Consciousness is shared only to the extent that we are willing to put ourselves into other people’s shoes. This is why the work of the translator is precious and delicate, and why, even in the saturated market of American-Japanese dialogue, I want to throw myself in, to disrupt and reconstruct. Presenting people’s own narratives in a positive way helps the rest of the world learn. Twisting words in unintended ways, on the other hand, leads to misunderstanding and sometimes hatred. Japan is a country that has spent almost 150 years trying wholeheartedly to engage itself with Western modernization, yet it is a country still subject to an unspoken distrust that Western Europe and the Anglosphere have long since eliminated from their own cross-national dialogues. If we can’t communicate openly with this culture that has aimed from the start to please us, how can we positively approach the billions of Asians and Africans who treat the West with an open enmity? According to Importing Diversity, part of the impetus for the JET program was the Western world’s distrustful reactions following the death of Emperor Showa in 1989. Japanese officials were gravely moved by the unequal treatment the Emperor was given in outsider eulogies. There must be some lack of understanding going on here; how can it be resolved?
This, of course, links into the greater problem of the endless possibility for misunderstanding. It seems that no matter how much truth lies behind a person’s words, the act of rendering it into speech links you into a specific time, place, and community. Even the simple message of the Buddha, which I regard as sublime philosophy, is today crammed into the box of one “world religion” among many. I recently read a comment that referred to Buddhism as a literal “hoax”. What is the hoax? Cause-and-effect? Impermanence? This is what happens when Buddhism goes through the lens of Protestantism and their insistence on history rather than story, on the question of whether or not something happened hundreds of years ago rather than the truth that underlies it. It would be impossible to correct this wrong view without completely uprooting the culture on which it lies. And if Buddhism is subject to this, then there is no statement which can survive such a brutal, inevitable misunderstanding.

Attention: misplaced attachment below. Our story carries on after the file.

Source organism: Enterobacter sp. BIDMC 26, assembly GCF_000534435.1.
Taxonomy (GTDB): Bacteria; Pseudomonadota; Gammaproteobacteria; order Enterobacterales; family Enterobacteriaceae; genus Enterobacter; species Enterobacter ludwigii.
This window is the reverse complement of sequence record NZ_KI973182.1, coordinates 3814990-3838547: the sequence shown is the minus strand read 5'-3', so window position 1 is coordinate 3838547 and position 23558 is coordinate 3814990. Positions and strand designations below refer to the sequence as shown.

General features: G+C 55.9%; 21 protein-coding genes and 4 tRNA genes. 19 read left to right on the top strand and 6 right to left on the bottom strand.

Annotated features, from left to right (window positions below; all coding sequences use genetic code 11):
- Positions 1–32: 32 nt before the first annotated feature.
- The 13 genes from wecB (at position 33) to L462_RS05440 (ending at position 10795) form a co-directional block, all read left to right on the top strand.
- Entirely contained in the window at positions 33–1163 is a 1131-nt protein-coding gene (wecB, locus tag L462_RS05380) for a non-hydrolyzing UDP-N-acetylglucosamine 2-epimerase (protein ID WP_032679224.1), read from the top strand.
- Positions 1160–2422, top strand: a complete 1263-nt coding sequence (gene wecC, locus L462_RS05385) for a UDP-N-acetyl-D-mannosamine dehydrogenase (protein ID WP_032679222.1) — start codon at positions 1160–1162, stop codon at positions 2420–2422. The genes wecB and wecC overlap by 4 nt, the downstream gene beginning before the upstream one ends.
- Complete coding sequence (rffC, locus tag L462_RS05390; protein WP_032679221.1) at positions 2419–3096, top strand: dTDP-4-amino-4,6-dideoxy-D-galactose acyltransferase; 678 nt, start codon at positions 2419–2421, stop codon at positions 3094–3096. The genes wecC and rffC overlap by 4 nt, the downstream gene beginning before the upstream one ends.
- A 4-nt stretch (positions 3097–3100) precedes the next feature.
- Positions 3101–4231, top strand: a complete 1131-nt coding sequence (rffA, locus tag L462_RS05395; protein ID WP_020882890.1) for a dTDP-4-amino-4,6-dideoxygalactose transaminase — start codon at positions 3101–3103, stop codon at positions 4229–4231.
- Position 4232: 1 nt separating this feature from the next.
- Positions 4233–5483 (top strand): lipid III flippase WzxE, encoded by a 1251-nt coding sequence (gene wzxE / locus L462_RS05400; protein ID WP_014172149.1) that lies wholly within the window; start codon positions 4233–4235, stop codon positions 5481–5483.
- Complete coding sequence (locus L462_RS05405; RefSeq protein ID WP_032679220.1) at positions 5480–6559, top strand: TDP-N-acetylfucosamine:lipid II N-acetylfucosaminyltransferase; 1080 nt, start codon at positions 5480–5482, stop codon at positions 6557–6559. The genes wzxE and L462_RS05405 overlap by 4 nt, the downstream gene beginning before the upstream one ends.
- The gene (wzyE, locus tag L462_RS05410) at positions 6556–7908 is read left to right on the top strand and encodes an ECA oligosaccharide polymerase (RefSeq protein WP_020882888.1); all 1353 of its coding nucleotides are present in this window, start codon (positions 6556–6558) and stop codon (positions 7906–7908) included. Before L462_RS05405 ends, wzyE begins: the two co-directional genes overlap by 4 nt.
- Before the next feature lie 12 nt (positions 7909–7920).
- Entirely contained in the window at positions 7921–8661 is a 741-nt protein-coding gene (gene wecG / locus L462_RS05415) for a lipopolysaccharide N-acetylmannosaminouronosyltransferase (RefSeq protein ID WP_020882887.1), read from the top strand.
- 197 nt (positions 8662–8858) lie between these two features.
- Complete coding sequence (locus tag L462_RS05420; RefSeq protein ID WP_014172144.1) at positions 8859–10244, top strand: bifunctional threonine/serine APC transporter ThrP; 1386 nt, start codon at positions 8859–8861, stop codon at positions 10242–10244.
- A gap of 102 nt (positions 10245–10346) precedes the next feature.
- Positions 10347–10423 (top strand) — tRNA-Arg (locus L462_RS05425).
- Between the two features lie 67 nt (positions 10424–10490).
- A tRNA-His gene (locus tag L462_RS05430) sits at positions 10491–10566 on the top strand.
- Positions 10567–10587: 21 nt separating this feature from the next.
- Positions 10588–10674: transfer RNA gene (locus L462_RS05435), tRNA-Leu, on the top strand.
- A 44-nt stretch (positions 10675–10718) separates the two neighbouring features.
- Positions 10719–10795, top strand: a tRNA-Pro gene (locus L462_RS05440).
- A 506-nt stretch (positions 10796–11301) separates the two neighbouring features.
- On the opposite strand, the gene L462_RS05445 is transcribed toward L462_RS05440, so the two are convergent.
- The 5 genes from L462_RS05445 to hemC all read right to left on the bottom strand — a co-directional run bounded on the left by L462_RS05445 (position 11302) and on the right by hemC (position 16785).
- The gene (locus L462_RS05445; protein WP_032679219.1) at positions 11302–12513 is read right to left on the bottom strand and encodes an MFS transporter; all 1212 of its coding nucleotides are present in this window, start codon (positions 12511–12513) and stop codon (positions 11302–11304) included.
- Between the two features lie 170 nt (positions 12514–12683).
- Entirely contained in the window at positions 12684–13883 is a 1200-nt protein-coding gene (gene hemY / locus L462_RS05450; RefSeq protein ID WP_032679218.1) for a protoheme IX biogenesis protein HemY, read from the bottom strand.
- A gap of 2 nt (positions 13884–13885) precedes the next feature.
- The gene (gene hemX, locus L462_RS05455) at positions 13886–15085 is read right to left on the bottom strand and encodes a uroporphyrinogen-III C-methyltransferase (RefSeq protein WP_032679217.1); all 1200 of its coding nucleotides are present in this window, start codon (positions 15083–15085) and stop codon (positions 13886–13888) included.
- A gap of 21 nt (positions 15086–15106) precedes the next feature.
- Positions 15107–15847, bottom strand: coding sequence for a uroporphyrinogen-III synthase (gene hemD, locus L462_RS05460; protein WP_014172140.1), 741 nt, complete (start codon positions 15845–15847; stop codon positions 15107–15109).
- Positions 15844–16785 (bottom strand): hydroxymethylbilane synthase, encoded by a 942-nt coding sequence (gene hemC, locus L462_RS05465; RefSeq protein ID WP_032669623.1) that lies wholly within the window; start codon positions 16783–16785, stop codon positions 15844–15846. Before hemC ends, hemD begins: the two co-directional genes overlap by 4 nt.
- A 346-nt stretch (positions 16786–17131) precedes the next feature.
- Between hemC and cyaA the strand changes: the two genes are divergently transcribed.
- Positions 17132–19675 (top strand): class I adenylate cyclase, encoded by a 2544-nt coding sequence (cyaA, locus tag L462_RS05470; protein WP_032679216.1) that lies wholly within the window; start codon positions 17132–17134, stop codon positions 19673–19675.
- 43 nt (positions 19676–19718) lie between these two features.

As a spiritual person, I have a sort of conviction that the ideal of world peace can only be built on the foundation of inner peace, after the philosophy of Thich Nhat Hanh. In Japan, religion in the Western sense is disliked as anti-social dogma. But Japan, of course, is possibly the most peaceful country in the world; most crime is committed by foreigners. If my theory is correct, where does their inner peace come from? And if I am wrong, what is the origin of their national character? I will try to answer these questions for myself, and bring the answers to the rest of the world.
Going on JET will change my global consciousness radically. I don’t expect to give up my commitment to peace, but I may develop a new outlook on the world. So, I’m archiving these questions now to look back on them in a year, or two, or three; perhaps I will have answers, or perhaps these questions will seem less important in the face of new and larger ones.
Posted: June 2nd, 2010 | JET, World Peace